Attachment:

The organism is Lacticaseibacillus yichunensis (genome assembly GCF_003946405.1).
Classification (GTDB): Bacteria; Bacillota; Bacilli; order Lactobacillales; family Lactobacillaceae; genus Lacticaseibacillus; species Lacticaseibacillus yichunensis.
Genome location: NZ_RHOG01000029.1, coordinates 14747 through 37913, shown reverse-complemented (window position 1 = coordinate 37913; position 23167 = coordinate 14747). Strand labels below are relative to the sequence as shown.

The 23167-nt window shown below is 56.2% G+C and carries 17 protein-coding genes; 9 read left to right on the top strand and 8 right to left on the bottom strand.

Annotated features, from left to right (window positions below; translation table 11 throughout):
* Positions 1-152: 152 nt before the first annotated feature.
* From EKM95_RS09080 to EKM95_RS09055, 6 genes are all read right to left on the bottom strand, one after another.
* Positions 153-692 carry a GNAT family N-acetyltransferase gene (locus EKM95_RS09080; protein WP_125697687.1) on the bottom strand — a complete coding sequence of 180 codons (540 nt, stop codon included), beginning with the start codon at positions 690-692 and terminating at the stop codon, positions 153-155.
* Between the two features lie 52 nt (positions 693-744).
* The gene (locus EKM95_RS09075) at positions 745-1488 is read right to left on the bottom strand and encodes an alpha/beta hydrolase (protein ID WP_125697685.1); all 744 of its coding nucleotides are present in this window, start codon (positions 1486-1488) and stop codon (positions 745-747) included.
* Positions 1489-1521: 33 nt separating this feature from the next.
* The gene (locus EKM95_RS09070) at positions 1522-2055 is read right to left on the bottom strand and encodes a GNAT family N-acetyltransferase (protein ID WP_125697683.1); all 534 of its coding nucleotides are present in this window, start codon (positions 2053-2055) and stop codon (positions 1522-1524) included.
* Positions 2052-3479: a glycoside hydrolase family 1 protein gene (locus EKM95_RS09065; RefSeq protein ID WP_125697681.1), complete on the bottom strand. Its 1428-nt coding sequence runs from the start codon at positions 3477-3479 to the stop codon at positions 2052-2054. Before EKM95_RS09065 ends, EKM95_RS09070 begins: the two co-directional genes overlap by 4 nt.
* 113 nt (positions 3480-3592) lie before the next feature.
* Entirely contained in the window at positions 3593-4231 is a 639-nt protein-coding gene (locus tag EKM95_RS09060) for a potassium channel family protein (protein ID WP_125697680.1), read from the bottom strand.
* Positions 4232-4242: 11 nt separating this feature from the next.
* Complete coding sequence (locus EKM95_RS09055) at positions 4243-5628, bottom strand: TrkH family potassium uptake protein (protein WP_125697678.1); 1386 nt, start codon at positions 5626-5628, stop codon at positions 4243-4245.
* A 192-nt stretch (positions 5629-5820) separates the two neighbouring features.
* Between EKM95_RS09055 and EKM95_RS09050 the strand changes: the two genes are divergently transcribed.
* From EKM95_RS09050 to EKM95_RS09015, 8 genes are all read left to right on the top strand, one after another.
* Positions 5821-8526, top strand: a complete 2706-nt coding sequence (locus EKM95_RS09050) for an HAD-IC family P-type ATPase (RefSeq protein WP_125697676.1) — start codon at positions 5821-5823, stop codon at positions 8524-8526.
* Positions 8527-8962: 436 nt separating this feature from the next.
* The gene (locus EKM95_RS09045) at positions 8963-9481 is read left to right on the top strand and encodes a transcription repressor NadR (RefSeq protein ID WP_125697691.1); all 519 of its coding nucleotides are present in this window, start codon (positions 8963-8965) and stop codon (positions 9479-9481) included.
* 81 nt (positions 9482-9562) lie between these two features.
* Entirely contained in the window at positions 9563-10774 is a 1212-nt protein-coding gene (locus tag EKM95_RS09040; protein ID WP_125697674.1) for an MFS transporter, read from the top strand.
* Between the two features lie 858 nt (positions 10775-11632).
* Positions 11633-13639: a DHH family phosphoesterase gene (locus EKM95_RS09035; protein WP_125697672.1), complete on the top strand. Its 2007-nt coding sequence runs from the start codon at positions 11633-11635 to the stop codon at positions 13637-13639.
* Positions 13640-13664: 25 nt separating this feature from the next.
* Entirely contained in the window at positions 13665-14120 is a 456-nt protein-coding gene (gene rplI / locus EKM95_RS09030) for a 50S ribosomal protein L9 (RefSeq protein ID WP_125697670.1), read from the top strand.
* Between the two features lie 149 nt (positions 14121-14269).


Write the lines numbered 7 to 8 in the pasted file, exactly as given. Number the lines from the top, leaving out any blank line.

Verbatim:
* From EKM95_RS09080 to EKM95_RS09055, 6 genes are all read right to left on the bottom strand, one after another.
* Positions 153-692 carry a GNAT family N-acetyltransferase gene (locus EKM95_RS09080; protein WP_125697687.1) on the bottom strand — a complete coding sequence of 180 codons (540 nt, stop codon included), beginning with the start codon at positions 690-692 and terminating at the stop codon, positions 153-155.